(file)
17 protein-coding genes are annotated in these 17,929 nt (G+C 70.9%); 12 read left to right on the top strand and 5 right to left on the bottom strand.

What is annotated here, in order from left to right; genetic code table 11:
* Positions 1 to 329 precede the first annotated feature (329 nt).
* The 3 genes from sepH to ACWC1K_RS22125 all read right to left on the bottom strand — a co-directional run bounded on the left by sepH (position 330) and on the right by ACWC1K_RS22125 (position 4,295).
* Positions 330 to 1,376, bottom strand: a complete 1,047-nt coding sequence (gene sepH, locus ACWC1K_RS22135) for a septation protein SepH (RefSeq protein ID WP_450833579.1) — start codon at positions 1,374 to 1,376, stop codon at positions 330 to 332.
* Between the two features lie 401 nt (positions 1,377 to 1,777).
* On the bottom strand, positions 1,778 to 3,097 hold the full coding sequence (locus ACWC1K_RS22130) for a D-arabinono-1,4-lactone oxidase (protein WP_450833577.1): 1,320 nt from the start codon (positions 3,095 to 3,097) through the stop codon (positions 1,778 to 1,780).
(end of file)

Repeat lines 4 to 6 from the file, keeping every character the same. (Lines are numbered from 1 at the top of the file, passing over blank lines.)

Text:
* The 3 genes from sepH to ACWC1K_RS22125 all read right to left on the bottom strand — a co-directional run bounded on the left by sepH (position 330) and on the right by ACWC1K_RS22125 (position 4,295).
* Positions 330 to 1,376, bottom strand: a complete 1,047-nt coding sequence (gene sepH, locus ACWC1K_RS22135) for a septation protein SepH (RefSeq protein ID WP_450833579.1) — start codon at positions 1,374 to 1,376, stop codon at positions 330 to 332.
* Between the two features lie 401 nt (positions 1,377 to 1,777).